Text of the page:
[ARC Review] The Mermaid, the Witch, and the Sea by Maggie Tokuda-Hall

The Mermaid, the Witch, and the Sea by Maggie Tokuda-Hall book coverThe Mermaid, the Witch, and the Sea by Maggie Tokuda-Hall
Expected Publication: 2020 by Candlewick Press
Young Adult, Fantasy, Adventure
Pages: 368
Format: E-Galley
ISBN: 9781536204315
Book Depository

4 stars

Thank you so much Candlewick Press for sending me a copy of this ARC in exchange for an honest review! The Mermaid, the Witch, and the Sea by Maggie Tokuda-Hall will be available at all good bookstores.

Okay, I have to admit that I was a little reluctant to read this book because pirates are not my thing, but after thinking what the heck? and going for it anyway, I am so so happy I did. The Mermaid, the Witch, and the Sea by Maggie Tokuda-Hall is a journey of self-discovery and acceptance, love and magic. Told in alternating points of view, it is a book with incredible diversity and perhaps one of the most in depth self-examinations I’ve read in a while.

There is a lot room for expansion when it comes to the world building in this book as we are limited to the places and cultures the characters are familiar with, though this is not to say that it hasn’t already been done well here. I find the magic system fascinating and am entirely appreciative of how Tokuda-Hall doesn’t gloss over it as some authors tend to do.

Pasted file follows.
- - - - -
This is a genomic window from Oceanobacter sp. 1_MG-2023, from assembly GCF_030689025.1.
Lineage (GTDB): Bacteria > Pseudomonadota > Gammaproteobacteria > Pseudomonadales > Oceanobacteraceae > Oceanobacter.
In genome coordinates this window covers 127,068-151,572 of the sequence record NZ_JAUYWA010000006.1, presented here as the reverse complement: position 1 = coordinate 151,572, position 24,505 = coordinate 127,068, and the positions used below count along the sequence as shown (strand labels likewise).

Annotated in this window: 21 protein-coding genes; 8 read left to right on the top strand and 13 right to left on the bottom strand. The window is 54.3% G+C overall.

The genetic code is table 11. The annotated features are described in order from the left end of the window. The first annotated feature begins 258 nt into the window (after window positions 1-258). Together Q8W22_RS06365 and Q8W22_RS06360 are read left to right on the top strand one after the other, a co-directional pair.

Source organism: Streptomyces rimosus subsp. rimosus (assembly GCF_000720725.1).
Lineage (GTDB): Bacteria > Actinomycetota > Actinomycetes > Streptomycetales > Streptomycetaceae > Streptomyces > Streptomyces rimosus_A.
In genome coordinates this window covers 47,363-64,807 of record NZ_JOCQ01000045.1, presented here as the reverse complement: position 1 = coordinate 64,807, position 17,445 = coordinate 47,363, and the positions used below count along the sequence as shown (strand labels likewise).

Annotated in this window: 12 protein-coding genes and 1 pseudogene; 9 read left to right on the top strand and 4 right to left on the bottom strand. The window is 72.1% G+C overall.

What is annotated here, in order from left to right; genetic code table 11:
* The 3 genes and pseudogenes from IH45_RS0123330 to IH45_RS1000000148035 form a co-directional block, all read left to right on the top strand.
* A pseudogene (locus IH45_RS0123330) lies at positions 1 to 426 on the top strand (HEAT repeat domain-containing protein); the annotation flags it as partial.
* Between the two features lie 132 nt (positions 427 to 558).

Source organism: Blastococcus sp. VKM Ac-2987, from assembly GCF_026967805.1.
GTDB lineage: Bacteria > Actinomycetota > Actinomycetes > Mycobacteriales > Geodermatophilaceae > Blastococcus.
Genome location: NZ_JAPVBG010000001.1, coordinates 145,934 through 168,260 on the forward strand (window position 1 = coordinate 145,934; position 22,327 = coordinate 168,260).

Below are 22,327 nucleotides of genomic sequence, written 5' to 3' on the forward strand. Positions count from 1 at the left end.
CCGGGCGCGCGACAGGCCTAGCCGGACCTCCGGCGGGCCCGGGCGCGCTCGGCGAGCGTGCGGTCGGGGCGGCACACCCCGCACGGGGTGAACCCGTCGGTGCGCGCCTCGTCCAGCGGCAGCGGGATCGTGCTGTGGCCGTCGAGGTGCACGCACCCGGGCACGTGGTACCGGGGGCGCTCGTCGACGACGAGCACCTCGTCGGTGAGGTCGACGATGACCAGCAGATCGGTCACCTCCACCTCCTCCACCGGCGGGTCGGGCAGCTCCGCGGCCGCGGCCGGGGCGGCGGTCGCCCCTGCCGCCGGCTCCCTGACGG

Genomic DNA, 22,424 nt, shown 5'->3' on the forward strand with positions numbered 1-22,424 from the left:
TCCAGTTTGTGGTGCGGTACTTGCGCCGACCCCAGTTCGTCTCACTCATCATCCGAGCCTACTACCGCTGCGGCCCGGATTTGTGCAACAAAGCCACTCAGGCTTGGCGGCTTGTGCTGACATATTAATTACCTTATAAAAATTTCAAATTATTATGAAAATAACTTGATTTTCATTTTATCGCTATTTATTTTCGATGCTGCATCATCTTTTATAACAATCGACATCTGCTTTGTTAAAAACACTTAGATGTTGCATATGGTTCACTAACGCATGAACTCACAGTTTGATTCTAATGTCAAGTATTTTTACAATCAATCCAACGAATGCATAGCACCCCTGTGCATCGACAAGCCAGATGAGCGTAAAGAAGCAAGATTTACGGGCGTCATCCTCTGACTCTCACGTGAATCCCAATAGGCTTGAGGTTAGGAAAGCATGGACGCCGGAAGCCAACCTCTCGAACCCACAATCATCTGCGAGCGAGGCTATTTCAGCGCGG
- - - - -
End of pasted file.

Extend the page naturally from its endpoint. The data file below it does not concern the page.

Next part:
The characters, on the other hand, are solid and believable. In my opinion, Flora’s growth as the story progresses is the most substantial one. The other important characters, including minor ones, do grow and change as well, but I feel that theirs weren’t as weighty as Flora’s, which is a little disappointing considering how this book is told in alternating points of view. Character reiteration is strong here as well, which helps as a continuous reminder to reader of their individual identities, though it was a little ramble-y at some parts. The characters also got a little muddled up in my head while I was reading because when they’re examining themselves, they start to sound like each other as they share similar philosophies.

The pacing is perfect for this book. It’s not too slow and not too fast, and the plot unraveled nicely. However, I feel that the impact of the main plot is somehow not there? I don’t know how to explain myself well here, but the most major plot (which I believe is the romance between Flora and Evelyn) doesn’t have a strong enough presence. All the plots—including mains and subs—have this equal amount of importance which felt too widespread and thus, was distracting for me.

For example, Forest of a Thousand Lanterns by Julie C. Dao has a main plot where Xifeng does all she can to become empress (as mentioned in the book’s summary). We know throughout the story that this has the most importance and thus, the impact of certain subplots are elevated and vice versa by this knowledge. In The Mermaid, the Witch, and the Sea, the main plot which I believe is the aforementioned romance, is at times, placed aside and outshone by subplots which thus weakens the impact of it and also vice versa.

Everything considered, I think that this book is really well written and would definitely be a title I’d recommend. The interludes are brilliant, by the way. 10 out of 10, definitely my utmost favorite parts of this book!

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